Research shows that these 2 simple diet changes can lower your risk of migraines

Woman suffers from migraines

Getty Images / LaylaBird

More than 1 in 10 Americans – and a shocking 18% of US women – have migraines, reports the Migraine Research Foundation (MRF). And it’s often not just a passing thing; Most migraineurs experience them at least once or twice a month, and 4 million of the 39 million Americans with migraines have at least 15 migraine days a month, the MRF adds.

A migraine is much more than an ordinary headache. It is an intense throbbing pain on one or both sides of the head that can sometimes be accompanied by other migraine symptoms such as blurred vision or “auras”, sensitivity to light, touch, smell or noise, numbness of the face or extremities, nausea, Dizziness or vomiting. As a result of all this pain and disorders of normal functioning, migraines are one of the most common causes of chronic pain, missed working hours and a lower quality of life.

Related: Hormones Could Be What Causes Migraines – Here’s What To Do About It

Many people with migraines simply rest until they pass or resort to medication to relieve the pain. But what if we could move our menu to cause fewer migraines at all?

Physicians from the National Institute on Aging (NIA) and the National Institute on Alcohol Abuse and Alcoholism (NIAAA), which are part of the National Institutes of Health (NIH); and the University of North Carolina Chapel Hill (UNC) believe this might be possible, so they gathered to research the subject. Their fascinating results, just published in The BMJ, reveal some fascinating – and very doable – diet suggestions that will help common migraineurs reduce the number of monthly headaches and the intensity of the pain. To get all of these migraine-reducing benefits, aim to eat more oily fish and less vegetable fats and oils.

“This research has found fascinating evidence that dietary changes have the potential to improve a very debilitating chronic pain condition like migraines without the associated drawbacks of often-prescribed medications,” said Luigi Ferrucci, MD, Ph.D., the scientific director from NIA, in a brief about the study.

The story goes on

To determine this, the researchers followed 182 adults with frequent migraines over 16 weeks. Participants were randomly assigned to one of three healthy eating plans and given meal sets that matched their program. All meal plans included fish, vegetables, hummus, salads and staples for breakfast and were then broken down into:

  1. High proportion of oily fish or oils from oily fish and little linoleic acid

  2. High in fatty fish and high in linoleic acid

  3. High linoleic acid and low-fat fish designed to mimic the average US diet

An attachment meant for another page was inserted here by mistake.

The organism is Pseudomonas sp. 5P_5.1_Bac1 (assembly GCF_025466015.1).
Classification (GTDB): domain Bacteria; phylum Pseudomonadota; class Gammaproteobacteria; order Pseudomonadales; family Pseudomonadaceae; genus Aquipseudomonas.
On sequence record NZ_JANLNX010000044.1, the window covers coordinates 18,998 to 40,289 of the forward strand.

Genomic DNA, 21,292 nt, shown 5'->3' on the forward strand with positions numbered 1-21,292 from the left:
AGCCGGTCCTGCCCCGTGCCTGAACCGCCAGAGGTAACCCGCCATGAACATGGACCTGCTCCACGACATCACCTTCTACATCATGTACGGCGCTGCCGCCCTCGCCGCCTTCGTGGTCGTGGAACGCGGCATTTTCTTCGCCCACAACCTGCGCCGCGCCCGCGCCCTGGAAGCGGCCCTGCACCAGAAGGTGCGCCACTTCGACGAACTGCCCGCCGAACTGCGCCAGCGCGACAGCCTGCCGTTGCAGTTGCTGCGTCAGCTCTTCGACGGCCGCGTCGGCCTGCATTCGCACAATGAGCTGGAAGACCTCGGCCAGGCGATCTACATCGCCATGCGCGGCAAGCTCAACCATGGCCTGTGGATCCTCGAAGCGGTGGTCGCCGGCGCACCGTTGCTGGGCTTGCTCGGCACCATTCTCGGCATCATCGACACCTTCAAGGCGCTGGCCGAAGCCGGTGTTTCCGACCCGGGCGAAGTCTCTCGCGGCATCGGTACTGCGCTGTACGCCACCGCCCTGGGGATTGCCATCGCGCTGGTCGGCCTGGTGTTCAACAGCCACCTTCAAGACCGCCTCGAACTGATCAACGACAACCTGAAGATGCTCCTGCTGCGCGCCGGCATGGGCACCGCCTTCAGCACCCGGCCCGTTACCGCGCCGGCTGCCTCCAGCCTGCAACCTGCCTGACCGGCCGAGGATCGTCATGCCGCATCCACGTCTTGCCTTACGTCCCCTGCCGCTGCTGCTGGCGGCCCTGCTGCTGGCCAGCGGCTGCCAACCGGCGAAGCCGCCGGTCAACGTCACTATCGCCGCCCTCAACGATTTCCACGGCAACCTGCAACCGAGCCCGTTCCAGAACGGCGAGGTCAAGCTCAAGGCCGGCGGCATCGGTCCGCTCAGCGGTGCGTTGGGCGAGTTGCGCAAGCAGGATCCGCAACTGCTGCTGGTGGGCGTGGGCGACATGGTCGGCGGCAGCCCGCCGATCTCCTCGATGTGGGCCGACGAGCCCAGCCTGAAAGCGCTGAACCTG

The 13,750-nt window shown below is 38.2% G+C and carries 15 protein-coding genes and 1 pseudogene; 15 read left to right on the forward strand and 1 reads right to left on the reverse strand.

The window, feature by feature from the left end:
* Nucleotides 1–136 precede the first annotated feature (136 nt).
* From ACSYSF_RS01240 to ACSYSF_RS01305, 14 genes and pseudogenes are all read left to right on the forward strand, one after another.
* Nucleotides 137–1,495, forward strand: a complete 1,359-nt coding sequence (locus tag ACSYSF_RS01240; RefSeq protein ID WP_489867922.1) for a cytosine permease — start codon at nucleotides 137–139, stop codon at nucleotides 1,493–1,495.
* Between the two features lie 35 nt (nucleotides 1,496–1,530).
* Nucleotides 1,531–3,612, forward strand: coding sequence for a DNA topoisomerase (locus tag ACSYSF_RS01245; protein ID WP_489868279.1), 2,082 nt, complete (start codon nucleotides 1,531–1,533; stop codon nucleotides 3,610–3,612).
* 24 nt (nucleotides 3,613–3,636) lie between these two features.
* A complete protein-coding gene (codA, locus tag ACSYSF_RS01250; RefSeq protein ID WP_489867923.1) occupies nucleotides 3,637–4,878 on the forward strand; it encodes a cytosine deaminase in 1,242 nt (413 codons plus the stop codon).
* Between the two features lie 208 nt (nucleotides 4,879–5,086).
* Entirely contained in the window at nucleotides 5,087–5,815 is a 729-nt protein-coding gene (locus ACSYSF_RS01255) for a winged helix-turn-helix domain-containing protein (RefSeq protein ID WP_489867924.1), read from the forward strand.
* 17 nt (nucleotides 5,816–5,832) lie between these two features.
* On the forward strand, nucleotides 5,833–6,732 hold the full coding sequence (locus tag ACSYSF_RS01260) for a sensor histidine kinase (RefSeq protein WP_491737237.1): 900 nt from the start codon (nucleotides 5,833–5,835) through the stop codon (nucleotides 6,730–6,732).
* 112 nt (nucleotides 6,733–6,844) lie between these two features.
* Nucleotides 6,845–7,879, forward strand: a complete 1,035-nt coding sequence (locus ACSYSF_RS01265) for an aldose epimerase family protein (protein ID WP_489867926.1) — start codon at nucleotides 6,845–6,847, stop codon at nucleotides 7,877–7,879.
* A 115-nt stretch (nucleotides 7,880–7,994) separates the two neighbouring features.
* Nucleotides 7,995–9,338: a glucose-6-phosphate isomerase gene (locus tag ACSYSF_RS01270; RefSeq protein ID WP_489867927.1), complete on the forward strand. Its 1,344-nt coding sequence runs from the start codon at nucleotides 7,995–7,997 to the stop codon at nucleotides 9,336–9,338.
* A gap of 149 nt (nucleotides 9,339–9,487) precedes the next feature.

This difference was inspired by previous research pointing to differences in chronic inflammation based on variations in linoleic acid intake (found in corn oil, sunflower oil, safflower oil, soybean oil, and canola oil, and some nuts and seeds) and omega. indicated -3 fatty acid intake. (You can get omega-3s in oily fish like salmon, mackerel, oysters, and herring, as well as in these 8 vegan sources.)

During the intervention, subjects tracked the number of migraine days, the duration and intensity of their migraines, whether they took medication, and whether the migraine affected their ability to participate in normal daily tasks at work, school, or socializing. As a baseline, preliminary study, participants had about 16 headache days per month, 5 hours of migraine pain on those days, and noted severe impairment of quality of life and the need for multiple headache medications to tame the pain.

See Also: 5 Insidious Signs You May Not Be Getting Enough Omega-3 Fatty Acids

After reviewing the data from the 4-month study, the scientists found that those who consumed less vegetable oils and more fatty fish had between 30 and 40% fewer headache hours, severe headaches per day, and fewer overall headache days per month. compared to the average US healthy eating group. Blood tests also showed that this high fish and low vegetable oil group had lower levels of pain-related lipids.

“Dieting could provide some relief to millions of Americans suffering from migraine pain,” said Chris Ramsden, a clinical researcher in the NIA and NIAAA intramural research programs and an associate faculty member at the UNC who led the research. “It’s further evidence that the foods we eat can affect pain pathways.”

They find that diet adjustment “looks better at helping people with migraines” than fish oil-based capsules, so stocking up on salmon as a dietary supplement is better.

In the future, the team hopes to find out how this change in diet can affect other chronic pain conditions. In the meantime, try these healthy omega-3 recipes and find out about the best and worst foods to eat for migraines.